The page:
How could Moshe, who, more than any other figure, stands for Torah…how could he destroy the precious written record of the Covenant, inscribed by God’s own hand? Moreover, how is it that the sages of the Talmud praised Moshe’s actions and hailed him as a hero for breaking the tablets? The answer lies in the difference between the first set of tablets and the second.
While the Book of Esther bears all the literary marks of a fairy tale, the underlying themes are far from trivial. At what point does a ruler become unfit to rule? When is civil disobedience not only allowed, but imperative? Why continue to believe in social justice in a seemingly unjust universe?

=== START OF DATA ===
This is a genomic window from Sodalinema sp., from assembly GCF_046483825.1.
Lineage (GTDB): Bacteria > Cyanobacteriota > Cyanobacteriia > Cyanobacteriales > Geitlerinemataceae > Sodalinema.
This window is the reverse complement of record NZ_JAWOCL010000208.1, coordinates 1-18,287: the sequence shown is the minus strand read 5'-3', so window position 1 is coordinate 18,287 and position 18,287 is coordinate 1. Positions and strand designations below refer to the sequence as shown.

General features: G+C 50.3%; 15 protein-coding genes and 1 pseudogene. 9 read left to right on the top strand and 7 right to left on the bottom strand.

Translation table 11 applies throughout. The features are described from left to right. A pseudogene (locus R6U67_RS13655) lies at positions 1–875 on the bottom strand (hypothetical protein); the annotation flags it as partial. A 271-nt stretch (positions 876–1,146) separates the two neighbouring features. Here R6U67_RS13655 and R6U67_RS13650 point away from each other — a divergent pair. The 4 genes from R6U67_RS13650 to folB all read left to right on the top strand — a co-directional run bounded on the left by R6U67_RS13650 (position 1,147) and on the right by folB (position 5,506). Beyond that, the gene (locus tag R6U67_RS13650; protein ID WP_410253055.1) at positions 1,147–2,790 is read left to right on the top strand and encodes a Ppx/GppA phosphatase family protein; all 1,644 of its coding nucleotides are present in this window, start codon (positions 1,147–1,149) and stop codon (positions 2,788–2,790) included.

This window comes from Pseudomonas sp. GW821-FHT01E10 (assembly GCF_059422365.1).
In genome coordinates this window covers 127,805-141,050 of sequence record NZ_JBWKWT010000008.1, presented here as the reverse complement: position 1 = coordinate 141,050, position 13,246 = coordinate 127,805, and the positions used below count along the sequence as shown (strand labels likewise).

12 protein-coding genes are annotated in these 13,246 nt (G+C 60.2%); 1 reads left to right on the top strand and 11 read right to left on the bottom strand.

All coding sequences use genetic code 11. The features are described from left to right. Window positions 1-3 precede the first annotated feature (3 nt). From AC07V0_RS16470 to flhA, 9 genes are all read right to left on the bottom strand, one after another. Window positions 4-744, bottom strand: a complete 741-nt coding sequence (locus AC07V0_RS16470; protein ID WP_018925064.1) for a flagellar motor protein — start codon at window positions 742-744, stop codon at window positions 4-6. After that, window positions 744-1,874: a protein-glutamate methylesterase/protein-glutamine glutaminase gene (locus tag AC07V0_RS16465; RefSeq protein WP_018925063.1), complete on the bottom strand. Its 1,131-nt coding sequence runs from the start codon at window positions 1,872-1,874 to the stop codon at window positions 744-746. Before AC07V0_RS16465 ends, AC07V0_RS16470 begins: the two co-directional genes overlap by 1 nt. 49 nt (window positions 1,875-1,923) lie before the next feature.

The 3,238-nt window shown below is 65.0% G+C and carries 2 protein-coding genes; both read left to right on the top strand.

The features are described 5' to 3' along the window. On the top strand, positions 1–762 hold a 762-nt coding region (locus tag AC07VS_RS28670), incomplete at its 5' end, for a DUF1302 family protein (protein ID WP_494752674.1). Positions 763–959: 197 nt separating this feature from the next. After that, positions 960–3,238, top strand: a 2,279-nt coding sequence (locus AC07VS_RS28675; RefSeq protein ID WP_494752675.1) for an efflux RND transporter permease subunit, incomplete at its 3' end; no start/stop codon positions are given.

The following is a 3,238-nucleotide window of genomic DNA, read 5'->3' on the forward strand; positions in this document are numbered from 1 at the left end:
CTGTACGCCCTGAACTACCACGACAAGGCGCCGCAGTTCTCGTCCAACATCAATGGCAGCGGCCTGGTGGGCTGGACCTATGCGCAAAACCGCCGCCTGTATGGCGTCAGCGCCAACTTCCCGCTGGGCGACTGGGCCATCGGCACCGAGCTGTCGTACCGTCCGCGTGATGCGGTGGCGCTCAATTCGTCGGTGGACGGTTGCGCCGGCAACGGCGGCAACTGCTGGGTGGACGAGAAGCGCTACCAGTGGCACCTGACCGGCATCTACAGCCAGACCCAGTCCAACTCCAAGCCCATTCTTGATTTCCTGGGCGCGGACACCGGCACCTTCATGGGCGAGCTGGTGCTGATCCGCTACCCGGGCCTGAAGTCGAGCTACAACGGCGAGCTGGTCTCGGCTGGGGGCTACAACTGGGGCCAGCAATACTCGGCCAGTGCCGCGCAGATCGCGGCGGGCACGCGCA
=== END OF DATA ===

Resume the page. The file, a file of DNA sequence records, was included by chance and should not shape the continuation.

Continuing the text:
The Babylonian Talmud was originally meant to be a resource for all Jews. But, although written in the vernacular of the day, the lack of universal literacy confined the Talmud to the realm of scholars. The commandment that the Jewish People become “A kingdom of priests” was left unfulfilled. But that is about to change!